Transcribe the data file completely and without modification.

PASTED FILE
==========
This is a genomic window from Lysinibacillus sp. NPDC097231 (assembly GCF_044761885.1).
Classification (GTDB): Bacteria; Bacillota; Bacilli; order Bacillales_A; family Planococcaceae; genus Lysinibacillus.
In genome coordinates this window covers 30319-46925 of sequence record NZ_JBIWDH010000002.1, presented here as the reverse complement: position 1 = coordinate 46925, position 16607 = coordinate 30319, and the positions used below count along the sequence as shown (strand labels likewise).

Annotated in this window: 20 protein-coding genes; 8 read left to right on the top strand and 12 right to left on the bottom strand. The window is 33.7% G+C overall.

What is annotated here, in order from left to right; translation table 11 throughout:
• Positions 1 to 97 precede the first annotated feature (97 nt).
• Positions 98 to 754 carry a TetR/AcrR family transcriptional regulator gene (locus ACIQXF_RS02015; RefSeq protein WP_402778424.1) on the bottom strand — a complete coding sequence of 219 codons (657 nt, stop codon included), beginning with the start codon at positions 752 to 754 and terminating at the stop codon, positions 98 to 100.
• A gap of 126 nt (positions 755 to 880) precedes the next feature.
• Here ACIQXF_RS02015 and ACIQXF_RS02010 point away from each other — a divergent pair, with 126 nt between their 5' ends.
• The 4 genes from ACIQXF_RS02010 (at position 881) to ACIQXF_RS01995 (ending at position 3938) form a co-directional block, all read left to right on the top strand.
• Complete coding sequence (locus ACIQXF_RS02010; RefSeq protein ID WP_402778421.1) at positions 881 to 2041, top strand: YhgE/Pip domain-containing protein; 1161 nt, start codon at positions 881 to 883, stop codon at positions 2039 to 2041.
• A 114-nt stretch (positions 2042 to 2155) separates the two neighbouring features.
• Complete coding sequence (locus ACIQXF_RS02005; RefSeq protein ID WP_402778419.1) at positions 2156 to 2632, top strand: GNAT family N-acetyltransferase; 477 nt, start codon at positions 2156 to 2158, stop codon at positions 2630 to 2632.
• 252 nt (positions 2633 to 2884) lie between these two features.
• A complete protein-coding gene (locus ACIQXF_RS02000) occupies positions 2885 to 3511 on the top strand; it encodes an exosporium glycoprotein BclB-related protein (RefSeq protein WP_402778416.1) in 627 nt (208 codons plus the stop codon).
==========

This is a genomic window from Lysinibacillus sp. NPDC097231 (assembly GCF_044761885.1).
Classification (GTDB): Bacteria; Bacillota; Bacilli; order Bacillales_A; family Planococcaceae; genus Lysinibacillus.
In genome coordinates this window covers 30319-46925 of sequence record NZ_JBIWDH010000002.1, presented here as the reverse complement: position 1 = coordinate 46925, position 16607 = coordinate 30319, and the positions used below count along the sequence as shown (strand labels likewise).

Annotated in this window: 20 protein-coding genes; 8 read left to right on the top strand and 12 right to left on the bottom strand. The window is 33.7% G+C overall.

What is annotated here, in order from left to right; translation table 11 throughout:
• Positions 1 to 97 precede the first annotated feature (97 nt).
• Positions 98 to 754 carry a TetR/AcrR family transcriptional regulator gene (locus ACIQXF_RS02015; RefSeq protein WP_402778424.1) on the bottom strand — a complete coding sequence of 219 codons (657 nt, stop codon included), beginning with the start codon at positions 752 to 754 and terminating at the stop codon, positions 98 to 100.
• A gap of 126 nt (positions 755 to 880) precedes the next feature.
• Here ACIQXF_RS02015 and ACIQXF_RS02010 point away from each other — a divergent pair, with 126 nt between their 5' ends.
• The 4 genes from ACIQXF_RS02010 (at position 881) to ACIQXF_RS01995 (ending at position 3938) form a co-directional block, all read left to right on the top strand.
• Complete coding sequence (locus ACIQXF_RS02010; RefSeq protein ID WP_402778421.1) at positions 881 to 2041, top strand: YhgE/Pip domain-containing protein; 1161 nt, start codon at positions 881 to 883, stop codon at positions 2039 to 2041.
• A 114-nt stretch (positions 2042 to 2155) separates the two neighbouring features.
• Complete coding sequence (locus ACIQXF_RS02005; RefSeq protein ID WP_402778419.1) at positions 2156 to 2632, top strand: GNAT family N-acetyltransferase; 477 nt, start codon at positions 2156 to 2158, stop codon at positions 2630 to 2632.
• 252 nt (positions 2633 to 2884) lie between these two features.
• A complete protein-coding gene (locus ACIQXF_RS02000) occupies positions 2885 to 3511 on the top strand; it encodes an exosporium glycoprotein BclB-related protein (RefSeq protein WP_402778416.1) in 627 nt (208 codons plus the stop codon).